In RS-I, 5,974 participants have been successfully genotyped, 2,129 in RS-II and 2,030 in RS-III. Genotyping is performed using the Illumina 550 and 610 K arrays. As the type of array differs between the candidate gene study and our replication study, not all 18 reported SNPs were readily available in the Rotterdam Study cohorts. Therefore, we imputed these SNPs from the available genotype data using MACH (Li et al. 2006, 2009).

We construct a binary variable indicating whether a subject had (1) never been self-employed or (2) been self-employed at least once during his/her complete working life (RS-I) or in his/her current or last occupation (RS-II and RS-III). For RS-I, individuals with an incomplete working life history and individuals who had never had a job are excluded from our study, except those who are classified as self-employed at least once. The rationale for this is that incomplete working life histories could “contaminate” the control group with people who were self-employed at least once. Complete SNP and self-employment data are available for 5,374 subjects (531 cases, 4,843 controls) in RS-I, 2,066 subjects (197 cases, 1,869 controls) in RS-II, and 1,925 subjects (209 cases, 1,716 controls) in RS-III. In this way, our measure of entrepreneurship is equivalent to the definition used by Nicolaou et al. (2011), i.e., “have you ever started a business in your working life.” This equivalence is confirmed by a correlation coefficient of 0.87 between the two constructs of self-employment and starting a new business (Nicolaou et al. 2008).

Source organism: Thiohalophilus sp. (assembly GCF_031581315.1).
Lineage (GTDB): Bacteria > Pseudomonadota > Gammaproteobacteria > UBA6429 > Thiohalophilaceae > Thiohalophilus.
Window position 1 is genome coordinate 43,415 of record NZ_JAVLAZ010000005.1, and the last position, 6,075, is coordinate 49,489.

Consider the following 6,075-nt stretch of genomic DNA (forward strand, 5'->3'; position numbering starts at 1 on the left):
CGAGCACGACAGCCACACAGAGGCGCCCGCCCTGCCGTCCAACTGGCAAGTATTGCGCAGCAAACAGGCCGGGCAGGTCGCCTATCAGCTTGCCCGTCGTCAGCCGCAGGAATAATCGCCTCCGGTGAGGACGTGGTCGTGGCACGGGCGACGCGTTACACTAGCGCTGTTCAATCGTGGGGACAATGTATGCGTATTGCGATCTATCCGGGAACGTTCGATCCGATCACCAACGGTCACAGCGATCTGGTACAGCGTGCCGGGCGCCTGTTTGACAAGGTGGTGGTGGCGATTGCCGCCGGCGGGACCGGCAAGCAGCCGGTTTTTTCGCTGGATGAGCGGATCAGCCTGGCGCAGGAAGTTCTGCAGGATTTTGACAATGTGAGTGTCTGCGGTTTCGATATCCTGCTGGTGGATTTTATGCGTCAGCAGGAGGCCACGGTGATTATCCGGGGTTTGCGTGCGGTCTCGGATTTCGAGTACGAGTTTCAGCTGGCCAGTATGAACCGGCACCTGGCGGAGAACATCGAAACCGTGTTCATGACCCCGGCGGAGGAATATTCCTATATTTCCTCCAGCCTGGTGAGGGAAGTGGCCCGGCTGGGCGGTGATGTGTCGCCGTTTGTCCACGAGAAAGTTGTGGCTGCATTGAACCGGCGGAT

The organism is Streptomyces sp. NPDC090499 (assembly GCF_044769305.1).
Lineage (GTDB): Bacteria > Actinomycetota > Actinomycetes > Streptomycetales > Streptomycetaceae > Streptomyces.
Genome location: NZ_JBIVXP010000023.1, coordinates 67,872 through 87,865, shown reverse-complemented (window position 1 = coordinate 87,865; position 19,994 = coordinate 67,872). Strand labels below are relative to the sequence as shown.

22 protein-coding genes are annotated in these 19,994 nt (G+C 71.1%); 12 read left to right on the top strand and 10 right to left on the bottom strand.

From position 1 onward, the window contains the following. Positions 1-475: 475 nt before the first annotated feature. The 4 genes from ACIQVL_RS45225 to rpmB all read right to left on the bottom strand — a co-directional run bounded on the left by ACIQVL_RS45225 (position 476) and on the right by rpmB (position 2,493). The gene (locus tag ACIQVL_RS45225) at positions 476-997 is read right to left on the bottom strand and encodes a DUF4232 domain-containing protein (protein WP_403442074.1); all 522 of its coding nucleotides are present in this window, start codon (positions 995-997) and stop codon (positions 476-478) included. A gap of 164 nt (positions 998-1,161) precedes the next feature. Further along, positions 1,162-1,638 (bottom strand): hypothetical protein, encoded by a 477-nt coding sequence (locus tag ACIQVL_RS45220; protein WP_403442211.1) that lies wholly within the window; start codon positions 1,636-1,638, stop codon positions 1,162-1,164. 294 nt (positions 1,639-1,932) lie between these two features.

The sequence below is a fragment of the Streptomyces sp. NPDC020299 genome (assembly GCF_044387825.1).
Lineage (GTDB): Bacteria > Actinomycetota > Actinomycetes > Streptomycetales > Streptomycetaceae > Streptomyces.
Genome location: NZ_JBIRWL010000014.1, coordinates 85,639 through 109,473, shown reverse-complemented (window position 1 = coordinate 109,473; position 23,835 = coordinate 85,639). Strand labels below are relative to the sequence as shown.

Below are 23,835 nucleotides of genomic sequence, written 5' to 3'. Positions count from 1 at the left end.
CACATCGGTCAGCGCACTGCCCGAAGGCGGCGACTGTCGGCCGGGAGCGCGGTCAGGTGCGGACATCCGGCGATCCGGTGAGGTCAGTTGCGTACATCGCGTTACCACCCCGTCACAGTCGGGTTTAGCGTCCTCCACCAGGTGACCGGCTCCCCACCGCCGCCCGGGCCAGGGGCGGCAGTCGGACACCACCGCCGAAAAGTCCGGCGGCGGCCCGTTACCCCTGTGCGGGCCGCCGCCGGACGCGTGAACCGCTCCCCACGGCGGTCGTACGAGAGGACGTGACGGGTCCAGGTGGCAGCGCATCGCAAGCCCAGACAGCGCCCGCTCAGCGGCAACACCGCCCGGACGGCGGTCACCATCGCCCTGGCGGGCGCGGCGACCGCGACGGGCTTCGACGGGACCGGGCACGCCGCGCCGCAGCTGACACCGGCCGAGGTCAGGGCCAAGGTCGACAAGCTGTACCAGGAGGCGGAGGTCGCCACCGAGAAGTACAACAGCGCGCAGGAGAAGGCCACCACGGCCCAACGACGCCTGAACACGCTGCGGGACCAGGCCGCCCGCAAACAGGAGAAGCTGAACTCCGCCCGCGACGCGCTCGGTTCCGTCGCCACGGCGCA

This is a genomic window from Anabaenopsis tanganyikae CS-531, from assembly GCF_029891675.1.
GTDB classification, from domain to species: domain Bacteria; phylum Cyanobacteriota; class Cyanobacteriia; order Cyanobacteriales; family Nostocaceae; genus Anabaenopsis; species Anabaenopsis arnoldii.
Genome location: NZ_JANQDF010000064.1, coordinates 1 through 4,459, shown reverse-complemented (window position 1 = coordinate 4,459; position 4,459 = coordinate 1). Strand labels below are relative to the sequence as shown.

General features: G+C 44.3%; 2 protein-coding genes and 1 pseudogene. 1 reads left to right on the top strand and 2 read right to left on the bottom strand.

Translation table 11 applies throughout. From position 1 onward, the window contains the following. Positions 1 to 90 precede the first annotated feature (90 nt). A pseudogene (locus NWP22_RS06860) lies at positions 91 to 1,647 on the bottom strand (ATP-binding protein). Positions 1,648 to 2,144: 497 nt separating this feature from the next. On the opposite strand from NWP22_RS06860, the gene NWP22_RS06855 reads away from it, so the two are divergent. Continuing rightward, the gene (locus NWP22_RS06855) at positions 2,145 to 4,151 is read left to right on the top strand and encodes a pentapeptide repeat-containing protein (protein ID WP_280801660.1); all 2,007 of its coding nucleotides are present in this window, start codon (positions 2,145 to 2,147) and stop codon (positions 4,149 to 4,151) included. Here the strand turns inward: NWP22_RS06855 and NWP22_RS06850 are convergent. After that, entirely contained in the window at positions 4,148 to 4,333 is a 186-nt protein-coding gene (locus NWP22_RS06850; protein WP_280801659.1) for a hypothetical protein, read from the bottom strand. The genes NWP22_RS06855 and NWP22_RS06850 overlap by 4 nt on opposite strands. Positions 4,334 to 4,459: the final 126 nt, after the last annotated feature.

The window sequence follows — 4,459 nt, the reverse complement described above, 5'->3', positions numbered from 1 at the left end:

2.2 Methods

Association analysis is performed for each SNP by logistic regression using the program mach2dat (Li et al. 2006, 2009), which is accessed through a web-based interface called GRIMP (Estrada et al. 2009). For each SNP, two models are estimated: model 1 including the SNP as an independent variable, and model 2 controlling for sex and possible population stratification by including the first four principal components of the genotypic covariance–variance matrix. For RS-III, a dummy for age (≥50) is included in the latter model.

To adjust for multiple testing, a Bonferroni correction1 is applied resulting in a significance level of 0.0028 (0.05/18 tests), which corresponds to a significance level of 0.05 for all tests. However, we will argue below that this significance level is arbitrary. Several other choices of significance levels could also be justified, although this does not change our conclusions.

2.3 Results

Tables 1, 2, and 3 show the association results for RS-I, RS-II, and RS-III, respectively, between the 18 reported SNPs and “at least once self-employment.” In RS-II and RS-III, none of the SNPs are even remotely significant in both models, while the estimation results for RS-I require more explanation.
Table 1

Association results using two logit models of at least once self-employment for RS-I

SNP

Allele

Chromosome

Frequency

Model 1

Model 2

Beta

p value

Beta

p value

rs1486011

C

3

0.063

0.352

0.0056

0.348

0.0068

rs393795

T

5

0.195

0.064

0.4330

0.046

0.5781

rs409588

T

5

0.193

0.068

0.4021

0.051

0.5402

rs456082

G

5

0.193

0.067

0.4082

0.050

0.5478

rs458860

A

5

0.192

0.068

0.4005

0.051

0.5384

rs460000

T

5

0.191

0.070

0.3880

0.053

0.5229

rs460700

C

5

0.195

0.064

0.4314

0.046

0.5761

rs463379

C

5

0.192

0.069

0.3955

0.051

0.5321

rs464528

T

5

0.192

0.069